2

The question can be boiled down to: Can an omnipotent god restrict his own omnipotence? I would say, if he is truly omnipotent, then he certainly can do that. But of course if he ever actually did it, he'd cease to be omnipotent, and therefore it would be unwise for him to do it. And therefore if he's wise (another quality commonly attributed to god), he ...


2

I assume you use "weak omnipotence" for the fourth definition on the Wikipedia article, namely that a weakly omnipotent entity is one that can do anything that is logically possible. In that case I agree that it is not inconsistent that a weakly omnipotent entity can create another weakly omnipotent entity. But one must be careful; the definition of "weak ...


2

This is an interesting question, but ultimately the answer is "No, a non-linear view of time doesn't solve the paradox". Here's why: At the heart of the paradox is the fact of God's omniscience, which presumably includes knowledge of all future events (knowledge of Ghaib includes knowledge of the future). So God's perception of time is already non-linear, ...


2

My concept of God is that it is not meaningful to describe the omnipotent God as bound by any human constructs of logic or any other mortal rule. Just doesn't make sense to say that "God must do this or God must do that or God cannot do this other thing." I think that God chose to give people (as well as other creatures) free will and to make that will ...


2

Here's an argument that comes close. I have seen it somewhere, but I don't remember where. If A is omnipotent, A can bring about anything that is logically possible. A's being omniscient is logically possible. Therefore: If A is omnipotent, A can bring about his or her own omniscience.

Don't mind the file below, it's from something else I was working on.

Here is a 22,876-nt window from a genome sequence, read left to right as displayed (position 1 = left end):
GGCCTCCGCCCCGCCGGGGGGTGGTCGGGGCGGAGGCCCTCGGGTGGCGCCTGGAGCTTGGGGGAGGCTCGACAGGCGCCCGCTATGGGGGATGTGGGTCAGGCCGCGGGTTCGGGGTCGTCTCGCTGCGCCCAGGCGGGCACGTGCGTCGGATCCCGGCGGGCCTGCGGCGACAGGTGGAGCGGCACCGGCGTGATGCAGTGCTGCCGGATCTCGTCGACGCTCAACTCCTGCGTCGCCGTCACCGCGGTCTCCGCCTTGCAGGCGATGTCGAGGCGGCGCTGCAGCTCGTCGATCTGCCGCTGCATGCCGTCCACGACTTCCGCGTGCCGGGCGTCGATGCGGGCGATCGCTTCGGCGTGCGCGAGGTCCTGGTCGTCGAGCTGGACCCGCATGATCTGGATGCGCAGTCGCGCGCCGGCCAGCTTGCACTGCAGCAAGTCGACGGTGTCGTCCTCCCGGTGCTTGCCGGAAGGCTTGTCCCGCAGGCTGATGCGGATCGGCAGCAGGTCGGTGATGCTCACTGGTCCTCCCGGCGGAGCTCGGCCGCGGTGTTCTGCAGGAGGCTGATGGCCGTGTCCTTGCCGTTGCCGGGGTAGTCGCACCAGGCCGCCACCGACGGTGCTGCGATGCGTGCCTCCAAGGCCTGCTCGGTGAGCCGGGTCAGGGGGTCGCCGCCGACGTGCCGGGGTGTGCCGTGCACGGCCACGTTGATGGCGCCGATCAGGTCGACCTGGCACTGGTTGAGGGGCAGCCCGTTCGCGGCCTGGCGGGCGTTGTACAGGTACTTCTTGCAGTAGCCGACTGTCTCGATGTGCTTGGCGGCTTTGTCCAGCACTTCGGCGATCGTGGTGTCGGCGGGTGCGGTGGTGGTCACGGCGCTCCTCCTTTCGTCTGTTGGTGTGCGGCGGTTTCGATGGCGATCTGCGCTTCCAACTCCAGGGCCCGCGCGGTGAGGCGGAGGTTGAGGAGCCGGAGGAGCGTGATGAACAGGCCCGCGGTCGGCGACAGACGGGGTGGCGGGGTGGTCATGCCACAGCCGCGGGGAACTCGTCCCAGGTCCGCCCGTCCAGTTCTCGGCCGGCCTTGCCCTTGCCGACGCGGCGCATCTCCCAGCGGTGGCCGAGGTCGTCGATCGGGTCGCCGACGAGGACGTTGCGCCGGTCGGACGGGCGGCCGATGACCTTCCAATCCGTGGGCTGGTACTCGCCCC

2

Well, the ideas are certainly closely related. I would say that both omnipotence and omniscience are possible only for something which is purely actual, and that which is purely actual must be both omnipotent and omniscient. Feser argues this at length in Five Proofs of the Existence of God. In Chapter 6, The Nature of God and of His Relationship to the ...


2

You raise an intriguing issue. I'm not sure, however, that your question is best framed in terms of 'ethical subjectivism'. This term can cover a number of views. ETHICAL SUBJECTIVISM There are four formulations of ethical subjectivism which readily come to mind. 1) A moral judgment is subjective if it cannot be made and justified independently of ...


2

This question hinges on the fuzzy and difficult distinction between logical contradiction and paradox. A logical contradiction is a statement made from within a logical system that expresses antithetical propositions as simultaneously true: the classic 'p and not-p' condition. Within that logical system, a logical contradiction points to a failure of logic. ...


2

One common response to this kind of problem is to focus on the immutability or unchangeability of God. God only acts in ways that are true to who he is. Omnipotence in turn is the belief that God never faces any kind of resistance to acting out and shaping the universe to fit his own character. Just as omnipotence does not imply the power to do the logically ...


1

Phrased simply: An omnipotent, omnibenevolent God can do as much evil as 'he' (for lack of a better word) chooses to do. Being omnibenevolent, God never chooses to do any evil.


1